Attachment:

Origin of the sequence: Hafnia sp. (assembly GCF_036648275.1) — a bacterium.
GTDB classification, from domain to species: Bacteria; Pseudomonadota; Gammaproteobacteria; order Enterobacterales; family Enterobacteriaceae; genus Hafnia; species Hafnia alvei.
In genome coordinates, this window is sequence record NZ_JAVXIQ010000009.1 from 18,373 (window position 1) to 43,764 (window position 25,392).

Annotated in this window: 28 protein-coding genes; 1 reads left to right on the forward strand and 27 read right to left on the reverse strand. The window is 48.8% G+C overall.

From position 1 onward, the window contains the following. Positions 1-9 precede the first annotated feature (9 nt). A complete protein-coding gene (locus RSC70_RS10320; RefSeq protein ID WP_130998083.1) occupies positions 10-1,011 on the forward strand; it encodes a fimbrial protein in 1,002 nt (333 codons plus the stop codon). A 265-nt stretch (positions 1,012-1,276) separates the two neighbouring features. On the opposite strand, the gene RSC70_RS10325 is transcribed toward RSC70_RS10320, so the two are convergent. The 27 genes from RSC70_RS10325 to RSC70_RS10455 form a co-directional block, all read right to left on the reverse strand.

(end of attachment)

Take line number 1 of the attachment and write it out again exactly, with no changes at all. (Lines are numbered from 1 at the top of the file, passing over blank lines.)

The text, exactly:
Origin of the sequence: Hafnia sp. (assembly GCF_036648275.1) — a bacterium.